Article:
We all experience some degree of memory impairment as we age. While it affects everyone differently and at a different stage of aging, it is estimated that after late middle age we lose one percent of our brain cells every year. For many, it is as simple as forgetting where the car keys are or not being able to recall someone’s name in a conversation. For others, though, memory loss is a more serious matter. Our loved ones can forget to take medications, for example, or forget that they have already taken them and double-dose.
Because memory loss is one characteristic of Alzheimer’s or dementia, not being able to remember things can be terrifying to an elderly person who desperately wants to maintain the independence of living at home. Some researchers believe that the loss of daily work and physical activity takes away the meaningful structure around which we anchor data. Others think older people have so much more data stored in their memories that it is just more difficult to access.
No matter what the cause turns out to be, we know that there are steps we can take to exercise the brain and prevent or slow memory loss. One of these steps involves physical activity such as walking or targeted exercise. Another thing that may help stave off memory loss is regular reading and, in addition, discussing the book or article. Playing board games is helpful too, because it encourages critical thinking skills. Doing crossword puzzles and other mentally challenging activities can be effective; recent studies seemed to show that doing the crossword in the New York Times four times a week reduced the risk of developing Alzheimer’s by 50% over those who did the puzzle only once weekly.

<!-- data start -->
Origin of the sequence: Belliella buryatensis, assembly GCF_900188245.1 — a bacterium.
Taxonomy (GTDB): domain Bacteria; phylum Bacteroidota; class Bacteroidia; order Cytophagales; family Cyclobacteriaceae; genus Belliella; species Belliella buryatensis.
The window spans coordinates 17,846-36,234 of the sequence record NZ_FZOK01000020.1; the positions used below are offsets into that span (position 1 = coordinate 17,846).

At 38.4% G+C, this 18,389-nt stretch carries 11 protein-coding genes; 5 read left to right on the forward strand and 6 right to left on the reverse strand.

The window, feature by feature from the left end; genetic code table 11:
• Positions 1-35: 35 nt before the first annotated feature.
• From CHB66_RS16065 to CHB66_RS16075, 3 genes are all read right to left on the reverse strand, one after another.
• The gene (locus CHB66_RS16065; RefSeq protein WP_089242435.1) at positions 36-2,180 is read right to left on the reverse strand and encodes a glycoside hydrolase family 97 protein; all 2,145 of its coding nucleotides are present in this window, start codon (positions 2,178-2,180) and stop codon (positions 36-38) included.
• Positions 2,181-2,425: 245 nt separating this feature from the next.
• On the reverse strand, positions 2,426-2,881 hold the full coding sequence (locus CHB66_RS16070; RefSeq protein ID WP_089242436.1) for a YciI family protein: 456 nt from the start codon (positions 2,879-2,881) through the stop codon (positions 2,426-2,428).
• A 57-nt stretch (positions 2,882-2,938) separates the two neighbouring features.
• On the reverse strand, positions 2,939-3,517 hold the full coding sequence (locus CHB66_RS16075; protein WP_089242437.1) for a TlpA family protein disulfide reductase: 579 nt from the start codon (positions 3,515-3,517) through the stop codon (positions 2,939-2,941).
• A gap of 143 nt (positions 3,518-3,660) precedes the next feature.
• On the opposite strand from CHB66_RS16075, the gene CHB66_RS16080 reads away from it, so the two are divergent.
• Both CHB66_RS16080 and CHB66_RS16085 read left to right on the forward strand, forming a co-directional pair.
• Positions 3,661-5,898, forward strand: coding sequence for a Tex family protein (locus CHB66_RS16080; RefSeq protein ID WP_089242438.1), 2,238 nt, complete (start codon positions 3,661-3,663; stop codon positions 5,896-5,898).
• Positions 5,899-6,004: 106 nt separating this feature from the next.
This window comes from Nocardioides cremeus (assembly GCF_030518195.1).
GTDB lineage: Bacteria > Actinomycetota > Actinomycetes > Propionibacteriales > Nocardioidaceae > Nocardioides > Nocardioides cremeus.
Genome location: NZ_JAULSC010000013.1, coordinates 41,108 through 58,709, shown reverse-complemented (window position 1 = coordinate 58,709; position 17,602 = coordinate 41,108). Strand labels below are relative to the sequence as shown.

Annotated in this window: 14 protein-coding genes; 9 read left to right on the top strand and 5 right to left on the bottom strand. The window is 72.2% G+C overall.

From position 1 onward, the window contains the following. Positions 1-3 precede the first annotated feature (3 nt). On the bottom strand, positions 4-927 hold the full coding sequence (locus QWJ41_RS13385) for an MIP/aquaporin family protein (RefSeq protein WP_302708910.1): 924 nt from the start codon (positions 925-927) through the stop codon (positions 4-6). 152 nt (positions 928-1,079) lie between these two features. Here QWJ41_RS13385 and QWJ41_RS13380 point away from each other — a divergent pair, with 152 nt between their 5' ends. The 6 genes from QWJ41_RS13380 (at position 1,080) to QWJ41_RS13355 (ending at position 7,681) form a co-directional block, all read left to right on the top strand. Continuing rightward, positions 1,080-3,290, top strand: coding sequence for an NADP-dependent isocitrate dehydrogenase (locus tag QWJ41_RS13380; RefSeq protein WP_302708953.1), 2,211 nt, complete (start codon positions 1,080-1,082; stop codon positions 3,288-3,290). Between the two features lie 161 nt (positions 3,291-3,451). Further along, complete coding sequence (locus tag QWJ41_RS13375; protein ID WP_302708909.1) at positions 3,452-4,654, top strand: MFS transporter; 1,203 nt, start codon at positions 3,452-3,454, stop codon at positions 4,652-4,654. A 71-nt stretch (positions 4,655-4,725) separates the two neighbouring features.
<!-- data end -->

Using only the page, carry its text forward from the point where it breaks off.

That is encouraging. Just the presence of someone in the home offering companionship and challenging your loved one to exercise the body and the brain can make a difference. That is why we offer memory care as a component of our in-home care for the elderly. Our trained staff can be the “nudge” your loved one needs to slow or prevent additional memory loss.
For more information on how we can help your loved one stay happier and healthier longer, contact us.